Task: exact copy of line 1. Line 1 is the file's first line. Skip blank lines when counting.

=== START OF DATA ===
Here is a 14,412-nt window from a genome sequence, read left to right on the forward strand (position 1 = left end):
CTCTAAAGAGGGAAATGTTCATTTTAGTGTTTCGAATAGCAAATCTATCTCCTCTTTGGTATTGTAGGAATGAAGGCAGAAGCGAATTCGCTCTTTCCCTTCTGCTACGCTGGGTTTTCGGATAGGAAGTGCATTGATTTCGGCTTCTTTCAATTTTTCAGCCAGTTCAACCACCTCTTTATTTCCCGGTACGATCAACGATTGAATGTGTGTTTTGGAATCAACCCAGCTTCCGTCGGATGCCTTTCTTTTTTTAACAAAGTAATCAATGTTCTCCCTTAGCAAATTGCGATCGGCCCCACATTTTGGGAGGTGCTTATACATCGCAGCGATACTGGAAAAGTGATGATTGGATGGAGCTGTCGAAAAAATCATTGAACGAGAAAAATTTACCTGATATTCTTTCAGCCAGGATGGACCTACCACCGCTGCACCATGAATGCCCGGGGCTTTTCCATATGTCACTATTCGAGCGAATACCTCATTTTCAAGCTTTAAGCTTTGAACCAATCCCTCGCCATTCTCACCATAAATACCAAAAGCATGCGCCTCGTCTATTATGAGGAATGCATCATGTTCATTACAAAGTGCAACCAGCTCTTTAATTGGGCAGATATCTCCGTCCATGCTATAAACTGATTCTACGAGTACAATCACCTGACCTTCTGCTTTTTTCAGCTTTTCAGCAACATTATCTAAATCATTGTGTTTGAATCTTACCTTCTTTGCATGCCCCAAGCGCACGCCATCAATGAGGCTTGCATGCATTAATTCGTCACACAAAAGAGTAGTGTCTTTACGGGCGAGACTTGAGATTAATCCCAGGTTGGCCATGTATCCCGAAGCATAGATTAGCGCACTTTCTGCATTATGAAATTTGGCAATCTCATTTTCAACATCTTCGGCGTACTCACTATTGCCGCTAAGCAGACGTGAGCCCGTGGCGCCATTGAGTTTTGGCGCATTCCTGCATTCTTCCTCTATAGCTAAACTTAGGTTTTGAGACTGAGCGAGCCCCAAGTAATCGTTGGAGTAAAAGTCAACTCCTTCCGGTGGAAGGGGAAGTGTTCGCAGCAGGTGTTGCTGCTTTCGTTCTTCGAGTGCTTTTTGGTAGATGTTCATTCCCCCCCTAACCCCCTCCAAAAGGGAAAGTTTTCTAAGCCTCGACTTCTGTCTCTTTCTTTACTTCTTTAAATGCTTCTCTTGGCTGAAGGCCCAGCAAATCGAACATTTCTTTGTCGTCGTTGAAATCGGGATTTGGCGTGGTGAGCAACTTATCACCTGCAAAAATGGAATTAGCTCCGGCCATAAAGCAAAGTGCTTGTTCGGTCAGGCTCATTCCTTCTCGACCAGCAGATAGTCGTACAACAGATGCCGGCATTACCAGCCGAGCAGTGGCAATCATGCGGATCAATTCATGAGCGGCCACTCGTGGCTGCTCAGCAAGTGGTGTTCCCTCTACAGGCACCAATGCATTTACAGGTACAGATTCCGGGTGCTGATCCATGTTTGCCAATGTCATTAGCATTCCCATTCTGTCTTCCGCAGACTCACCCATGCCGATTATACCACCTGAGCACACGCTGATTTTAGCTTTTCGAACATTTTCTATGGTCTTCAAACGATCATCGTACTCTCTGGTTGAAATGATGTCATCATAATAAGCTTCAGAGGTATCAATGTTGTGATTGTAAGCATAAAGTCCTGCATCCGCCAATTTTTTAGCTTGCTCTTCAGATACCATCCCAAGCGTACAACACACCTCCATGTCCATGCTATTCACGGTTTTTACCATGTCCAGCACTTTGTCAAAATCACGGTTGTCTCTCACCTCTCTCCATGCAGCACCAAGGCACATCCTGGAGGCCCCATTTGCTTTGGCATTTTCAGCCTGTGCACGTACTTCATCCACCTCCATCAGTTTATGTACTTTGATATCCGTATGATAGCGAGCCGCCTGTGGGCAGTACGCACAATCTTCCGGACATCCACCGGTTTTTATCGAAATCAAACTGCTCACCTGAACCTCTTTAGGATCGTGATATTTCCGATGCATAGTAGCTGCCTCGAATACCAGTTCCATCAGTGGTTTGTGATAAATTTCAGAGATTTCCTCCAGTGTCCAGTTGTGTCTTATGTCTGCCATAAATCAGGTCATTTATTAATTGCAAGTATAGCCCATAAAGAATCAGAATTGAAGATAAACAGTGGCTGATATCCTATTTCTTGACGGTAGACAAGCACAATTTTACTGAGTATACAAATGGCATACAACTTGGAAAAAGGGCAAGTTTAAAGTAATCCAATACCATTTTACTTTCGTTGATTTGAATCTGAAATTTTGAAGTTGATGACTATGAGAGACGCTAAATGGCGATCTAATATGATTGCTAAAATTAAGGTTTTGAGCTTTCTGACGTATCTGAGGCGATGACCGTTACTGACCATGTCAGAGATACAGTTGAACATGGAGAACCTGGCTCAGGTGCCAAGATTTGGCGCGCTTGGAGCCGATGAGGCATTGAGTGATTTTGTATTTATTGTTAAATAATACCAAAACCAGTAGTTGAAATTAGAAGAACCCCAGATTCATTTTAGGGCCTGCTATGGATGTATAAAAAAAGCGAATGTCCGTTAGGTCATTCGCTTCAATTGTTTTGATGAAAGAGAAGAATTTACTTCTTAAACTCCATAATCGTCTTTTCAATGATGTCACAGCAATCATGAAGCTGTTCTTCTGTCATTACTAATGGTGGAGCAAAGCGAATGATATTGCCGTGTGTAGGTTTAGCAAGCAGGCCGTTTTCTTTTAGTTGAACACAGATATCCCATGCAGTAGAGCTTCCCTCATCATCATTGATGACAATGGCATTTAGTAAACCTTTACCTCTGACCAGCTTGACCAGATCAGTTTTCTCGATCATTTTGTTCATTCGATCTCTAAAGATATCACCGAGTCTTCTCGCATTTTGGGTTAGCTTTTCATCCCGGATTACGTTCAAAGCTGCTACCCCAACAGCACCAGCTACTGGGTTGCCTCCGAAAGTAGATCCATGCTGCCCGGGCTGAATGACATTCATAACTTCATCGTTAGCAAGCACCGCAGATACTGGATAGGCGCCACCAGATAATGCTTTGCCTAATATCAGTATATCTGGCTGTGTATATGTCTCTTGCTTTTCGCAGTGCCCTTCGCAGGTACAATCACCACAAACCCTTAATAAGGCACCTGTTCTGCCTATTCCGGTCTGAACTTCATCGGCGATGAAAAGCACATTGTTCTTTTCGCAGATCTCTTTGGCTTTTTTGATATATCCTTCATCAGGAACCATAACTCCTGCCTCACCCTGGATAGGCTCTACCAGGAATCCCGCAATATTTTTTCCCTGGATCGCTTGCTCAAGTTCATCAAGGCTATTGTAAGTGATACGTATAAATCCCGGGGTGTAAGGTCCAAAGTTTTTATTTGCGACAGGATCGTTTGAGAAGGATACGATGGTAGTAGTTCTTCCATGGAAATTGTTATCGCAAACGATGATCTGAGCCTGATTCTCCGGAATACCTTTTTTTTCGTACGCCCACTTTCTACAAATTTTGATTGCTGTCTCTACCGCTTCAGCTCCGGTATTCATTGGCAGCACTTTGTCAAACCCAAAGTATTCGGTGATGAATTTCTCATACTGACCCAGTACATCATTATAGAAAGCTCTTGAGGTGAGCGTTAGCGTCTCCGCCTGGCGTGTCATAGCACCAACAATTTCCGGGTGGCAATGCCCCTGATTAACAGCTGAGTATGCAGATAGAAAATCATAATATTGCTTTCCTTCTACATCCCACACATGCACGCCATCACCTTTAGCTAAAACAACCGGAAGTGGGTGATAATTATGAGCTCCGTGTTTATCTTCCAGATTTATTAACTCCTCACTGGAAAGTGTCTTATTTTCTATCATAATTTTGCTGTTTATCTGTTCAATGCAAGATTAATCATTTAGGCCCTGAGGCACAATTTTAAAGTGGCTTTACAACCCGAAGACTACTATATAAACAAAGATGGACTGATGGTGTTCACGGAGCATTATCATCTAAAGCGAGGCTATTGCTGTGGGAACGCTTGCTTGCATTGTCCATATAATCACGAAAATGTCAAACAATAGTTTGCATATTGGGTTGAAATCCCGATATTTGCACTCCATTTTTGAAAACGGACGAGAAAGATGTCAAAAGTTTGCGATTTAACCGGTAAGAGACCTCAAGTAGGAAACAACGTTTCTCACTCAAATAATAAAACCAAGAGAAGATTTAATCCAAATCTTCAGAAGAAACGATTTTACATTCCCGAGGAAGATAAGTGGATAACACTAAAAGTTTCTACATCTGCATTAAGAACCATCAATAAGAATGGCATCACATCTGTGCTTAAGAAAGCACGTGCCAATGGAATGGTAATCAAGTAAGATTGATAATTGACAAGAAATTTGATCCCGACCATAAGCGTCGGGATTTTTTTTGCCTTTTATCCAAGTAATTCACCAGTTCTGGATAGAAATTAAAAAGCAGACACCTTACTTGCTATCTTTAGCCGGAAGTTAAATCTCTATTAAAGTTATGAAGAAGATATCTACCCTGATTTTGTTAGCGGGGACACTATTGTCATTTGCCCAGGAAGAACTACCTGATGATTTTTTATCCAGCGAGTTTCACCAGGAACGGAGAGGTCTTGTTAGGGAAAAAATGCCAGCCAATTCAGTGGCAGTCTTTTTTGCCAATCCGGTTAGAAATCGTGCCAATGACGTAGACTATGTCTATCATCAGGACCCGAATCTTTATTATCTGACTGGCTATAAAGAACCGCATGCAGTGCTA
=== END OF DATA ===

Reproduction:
Here is a 14,412-nt window from a genome sequence, read left to right on the forward strand (position 1 = left end):